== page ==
KQED ARTS: Dancers Spin Through a Los Angeles Rarely Seen on the Silver Screen
Editors Note: If Cities Could Dance captures dancers’ personal stories and their deep-rooted relationships to their communities. Watch a new episode every Tuesday through May 28, 2018.
Imagine a version of La La Land filmed not in the Hollywood Hills, but amongst the landmarks of a different, more street-level Los Angeles. Replace Griffith Park with the Boyle Heights Mariachi Plaza. Swap Grand Central Market for the decidedly less gentrified Central Wholesale Produce Market.
Then cast Lily Ontiveros, a formally trained contemporary dancer from Monterrey, Mexico, as the young ingénue. And for the male lead: Roberto Lambaren, a.k.a. Rawbzilla, a former b-boy with deep roots in the Los Angeles hip-hop scene. Let their dancing depict a community — and a neighborhood — that’s mostly overlooked on the silver screen.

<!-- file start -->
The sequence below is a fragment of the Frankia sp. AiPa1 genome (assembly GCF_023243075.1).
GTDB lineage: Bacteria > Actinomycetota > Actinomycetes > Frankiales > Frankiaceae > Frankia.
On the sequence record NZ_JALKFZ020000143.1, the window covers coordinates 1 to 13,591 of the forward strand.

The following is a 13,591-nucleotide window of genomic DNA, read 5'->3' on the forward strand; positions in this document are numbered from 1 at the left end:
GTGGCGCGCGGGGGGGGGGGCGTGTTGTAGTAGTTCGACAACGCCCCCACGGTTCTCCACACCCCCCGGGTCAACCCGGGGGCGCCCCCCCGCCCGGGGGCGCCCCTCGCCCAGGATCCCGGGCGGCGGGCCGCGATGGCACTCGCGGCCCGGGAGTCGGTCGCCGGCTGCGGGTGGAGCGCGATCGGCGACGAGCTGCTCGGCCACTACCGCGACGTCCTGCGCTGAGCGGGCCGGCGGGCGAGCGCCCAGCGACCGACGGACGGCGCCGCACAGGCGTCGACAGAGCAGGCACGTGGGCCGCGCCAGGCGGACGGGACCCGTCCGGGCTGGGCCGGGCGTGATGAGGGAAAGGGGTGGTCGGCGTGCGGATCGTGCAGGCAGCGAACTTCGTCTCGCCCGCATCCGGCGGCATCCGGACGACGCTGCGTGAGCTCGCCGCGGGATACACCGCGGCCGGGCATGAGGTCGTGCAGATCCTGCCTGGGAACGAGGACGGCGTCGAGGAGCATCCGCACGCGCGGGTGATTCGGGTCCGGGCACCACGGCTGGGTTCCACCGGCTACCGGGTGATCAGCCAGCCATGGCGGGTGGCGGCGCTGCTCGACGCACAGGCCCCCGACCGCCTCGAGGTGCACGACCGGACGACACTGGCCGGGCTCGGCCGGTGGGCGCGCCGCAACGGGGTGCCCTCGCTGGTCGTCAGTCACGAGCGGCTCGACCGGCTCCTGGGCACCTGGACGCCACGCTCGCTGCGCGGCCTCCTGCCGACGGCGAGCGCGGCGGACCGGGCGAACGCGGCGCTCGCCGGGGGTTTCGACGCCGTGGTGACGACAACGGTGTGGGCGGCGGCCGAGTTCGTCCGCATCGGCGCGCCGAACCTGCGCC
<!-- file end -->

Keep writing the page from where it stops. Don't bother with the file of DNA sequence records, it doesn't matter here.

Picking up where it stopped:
Cue the romantic strings and fantasy is complete.
Back in the real world, Los Angeles is an inspiration to both Ontiveros and Lambaren, who work with Heidi Duckler Dance Theater, a company that performs only in non-traditional spaces. “That’s what L.A. is all about,” Lambaren says, “creativity and being original and adding something to the dance culture.”
For Ontiveros, who hopes to establish a dance career in Los Angeles, the immigrant population is part of the fabric of the city, and why she loves it there. “It’s kind of a reminder of where I come from and how hard everyone has worked to be here,” she says.
Los Angeles, the dancers say, pushes them both to find their own voices.
“For a lot of dancers here, they should always want to stand out,” Lambaren says. “And how do you stand out? You be yourself.”–Text by Sarah Hotchkiss